News & Views
Itís a particularly fraught conundrum. On one hand, using dogs in laboratory research has led to improved cancer treatments, the discovery of insulin, the development of the pacemaker, more effective pharmaceuticals, and the heart-lung machine used in open-heart surgery ó advances that in many cases have helped dogs themselves as well as people. On the other hand, the sturm and drang has intensified between the 44 percent of Americans who live with dogs as pets and the researchers who depend on them to improve health. No matter how much medical good lab dogs do, more and more people see their dogs as family members and do not like the idea of their petsí species mates having to live in cages and be subjected to possibly dangerous, toxic, and sometimes painful treatments ó even for the noble cause of medicine. Perhaps thatís part of the reason that in 1979, some 211,000 dogs were used in biomedical research and in 2016, 61,000. (For perspective, more than 3 million dogs enter shelters each year, according to the ASPCA.) MoreWhen Do Puppies Look Their Cutest?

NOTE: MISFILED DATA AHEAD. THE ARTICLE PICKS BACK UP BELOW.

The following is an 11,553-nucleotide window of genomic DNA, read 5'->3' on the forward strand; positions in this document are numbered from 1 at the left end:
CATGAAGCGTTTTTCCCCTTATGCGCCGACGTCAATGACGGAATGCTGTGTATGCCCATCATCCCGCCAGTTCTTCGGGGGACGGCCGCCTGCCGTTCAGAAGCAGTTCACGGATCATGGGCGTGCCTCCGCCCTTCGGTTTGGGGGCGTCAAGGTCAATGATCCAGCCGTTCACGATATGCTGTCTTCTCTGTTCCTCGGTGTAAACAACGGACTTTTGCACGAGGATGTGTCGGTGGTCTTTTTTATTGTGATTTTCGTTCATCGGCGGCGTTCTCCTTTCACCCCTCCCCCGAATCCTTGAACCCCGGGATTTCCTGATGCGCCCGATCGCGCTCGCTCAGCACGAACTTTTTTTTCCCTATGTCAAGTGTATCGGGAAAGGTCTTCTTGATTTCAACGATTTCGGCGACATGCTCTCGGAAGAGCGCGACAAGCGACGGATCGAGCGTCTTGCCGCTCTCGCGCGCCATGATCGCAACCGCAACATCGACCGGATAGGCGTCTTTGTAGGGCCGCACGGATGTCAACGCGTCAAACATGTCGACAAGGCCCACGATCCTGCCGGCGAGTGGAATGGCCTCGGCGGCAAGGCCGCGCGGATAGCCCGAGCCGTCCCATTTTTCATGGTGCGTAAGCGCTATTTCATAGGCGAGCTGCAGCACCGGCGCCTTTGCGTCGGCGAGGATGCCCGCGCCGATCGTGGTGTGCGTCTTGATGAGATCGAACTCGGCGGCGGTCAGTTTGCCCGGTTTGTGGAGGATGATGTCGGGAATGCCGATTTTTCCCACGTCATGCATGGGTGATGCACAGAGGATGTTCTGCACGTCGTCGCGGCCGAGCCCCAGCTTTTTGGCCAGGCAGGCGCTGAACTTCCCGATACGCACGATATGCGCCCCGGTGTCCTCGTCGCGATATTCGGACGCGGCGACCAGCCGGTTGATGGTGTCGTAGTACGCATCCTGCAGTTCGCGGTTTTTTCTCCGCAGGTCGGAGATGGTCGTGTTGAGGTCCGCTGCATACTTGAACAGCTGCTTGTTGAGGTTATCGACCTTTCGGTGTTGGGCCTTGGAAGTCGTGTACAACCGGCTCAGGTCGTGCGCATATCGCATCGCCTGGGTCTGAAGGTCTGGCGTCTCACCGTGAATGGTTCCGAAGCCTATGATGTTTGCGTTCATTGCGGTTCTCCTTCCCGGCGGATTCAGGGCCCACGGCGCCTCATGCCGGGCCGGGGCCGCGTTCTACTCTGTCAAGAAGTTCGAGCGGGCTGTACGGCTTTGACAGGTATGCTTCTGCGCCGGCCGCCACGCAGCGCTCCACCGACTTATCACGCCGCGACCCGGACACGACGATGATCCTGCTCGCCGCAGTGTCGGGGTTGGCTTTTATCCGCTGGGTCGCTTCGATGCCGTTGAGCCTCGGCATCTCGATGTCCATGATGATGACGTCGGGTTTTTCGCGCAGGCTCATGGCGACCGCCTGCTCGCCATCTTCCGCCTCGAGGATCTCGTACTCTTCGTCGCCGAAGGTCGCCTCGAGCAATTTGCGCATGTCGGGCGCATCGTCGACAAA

Wolves are raised by their mothers and fathers until they are two years old. Not so, dogs. Their mothers are done with them at weaning, around the time a puppy is about 8 weeks of age. Perhaps thatís why thereís such a high mortality rate among pups not living as pets; more than 80 percent of dogs die in their first year of life without human care. But not to worry ó there appears to be an across-species evolutionary process at work that helps helpless, newly motherless puppies get adopted into human homes. It involves a young dogís peak adorableness. More